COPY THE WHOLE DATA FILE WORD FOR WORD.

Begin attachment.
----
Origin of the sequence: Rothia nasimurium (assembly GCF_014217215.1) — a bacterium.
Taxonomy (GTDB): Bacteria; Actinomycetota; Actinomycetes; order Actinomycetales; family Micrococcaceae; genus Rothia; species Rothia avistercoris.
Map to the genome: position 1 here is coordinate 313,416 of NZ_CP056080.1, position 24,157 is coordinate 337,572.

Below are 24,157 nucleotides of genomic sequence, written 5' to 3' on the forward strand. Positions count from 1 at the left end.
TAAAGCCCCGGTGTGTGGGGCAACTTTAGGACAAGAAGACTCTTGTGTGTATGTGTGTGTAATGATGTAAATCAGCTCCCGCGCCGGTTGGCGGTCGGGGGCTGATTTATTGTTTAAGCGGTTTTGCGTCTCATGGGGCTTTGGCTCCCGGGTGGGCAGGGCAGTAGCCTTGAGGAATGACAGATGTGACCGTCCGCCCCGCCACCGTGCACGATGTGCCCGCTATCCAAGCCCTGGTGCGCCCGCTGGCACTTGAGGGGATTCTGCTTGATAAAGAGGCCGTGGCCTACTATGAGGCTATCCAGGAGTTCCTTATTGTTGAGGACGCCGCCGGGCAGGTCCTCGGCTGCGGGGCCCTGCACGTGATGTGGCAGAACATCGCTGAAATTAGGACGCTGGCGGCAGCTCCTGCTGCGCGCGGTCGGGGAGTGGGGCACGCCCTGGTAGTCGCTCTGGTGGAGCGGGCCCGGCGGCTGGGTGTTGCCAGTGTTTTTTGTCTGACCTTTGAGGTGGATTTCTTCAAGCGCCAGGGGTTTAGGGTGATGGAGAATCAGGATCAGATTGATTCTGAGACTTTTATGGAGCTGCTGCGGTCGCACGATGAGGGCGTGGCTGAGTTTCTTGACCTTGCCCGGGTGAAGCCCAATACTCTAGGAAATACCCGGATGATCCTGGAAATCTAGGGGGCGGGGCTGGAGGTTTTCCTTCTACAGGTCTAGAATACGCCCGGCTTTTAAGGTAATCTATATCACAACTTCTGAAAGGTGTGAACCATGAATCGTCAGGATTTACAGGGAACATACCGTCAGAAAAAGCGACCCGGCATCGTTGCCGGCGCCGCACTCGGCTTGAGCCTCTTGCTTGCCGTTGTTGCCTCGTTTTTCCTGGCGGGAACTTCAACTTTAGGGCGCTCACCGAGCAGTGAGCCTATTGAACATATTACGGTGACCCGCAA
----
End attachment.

Origin of the sequence: Rothia nasimurium (assembly GCF_014217215.1) — a bacterium.
Taxonomy (GTDB): Bacteria; Actinomycetota; Actinomycetes; order Actinomycetales; family Micrococcaceae; genus Rothia; species Rothia avistercoris.
Map to the genome: position 1 here is coordinate 313,416 of NZ_CP056080.1, position 24,157 is coordinate 337,572.

Below are 24,157 nucleotides of genomic sequence, written 5' to 3' on the forward strand. Positions count from 1 at the left end.
TAAAGCCCCGGTGTGTGGGGCAACTTTAGGACAAGAAGACTCTTGTGTGTATGTGTGTGTAATGATGTAAATCAGCTCCCGCGCCGGTTGGCGGTCGGGGGCTGATTTATTGTTTAAGCGGTTTTGCGTCTCATGGGGCTTTGGCTCCCGGGTGGGCAGGGCAGTAGCCTTGAGGAATGACAGATGTGACCGTCCGCCCCGCCACCGTGCACGATGTGCCCGCTATCCAAGCCCTGGTGCGCCCGCTGGCACTTGAGGGGATTCTGCTTGATAAAGAGGCCGTGGCCTACTATGAGGCTATCCAGGAGTTCCTTATTGTTGAGGACGCCGCCGGGCAGGTCCTCGGCTGCGGGGCCCTGCACGTGATGTGGCAGAACATCGCTGAAATTAGGACGCTGGCGGCAGCTCCTGCTGCGCGCGGTCGGGGAGTGGGGCACGCCCTGGTAGTCGCTCTGGTGGAGCGGGCCCGGCGGCTGGGTGTTGCCAGTGTTTTTTGTCTGACCTTTGAGGTGGATTTCTTCAAGCGCCAGGGGTTTAGGGTGATGGAGAATCAGGATCAGATTGATTCTGAGACTTTTATGGAGCTGCTGCGGTCGCACGATGAGGGCGTGGCTGAGTTTCTTGACCTTGCCCGGGTGAAGCCCAATACTCTAGGAAATACCCGGATGATCCTGGAAATCTAGGGGGCGGGGCTGGAGGTTTTCCTTCTACAGGTCTAGAATACGCCCGGCTTTTAAGGTAATCTATATCACAACTTCTGAAAGGTGTGAACCATGAATCGTCAGGATTTACAGGGAACATACCGTCAGAAAAAGCGACCCGGCATCGTTGCCGGCGCCGCACTCGGCTTGAGCCTCTTGCTTGCCGTTGTTGCCTCGTTTTTCCTGGCGGGAACTTCAACTTTAGGGCGCTCACCGAGCAGTGAGCCTATTGAACATATTACGGTGACCCGCAA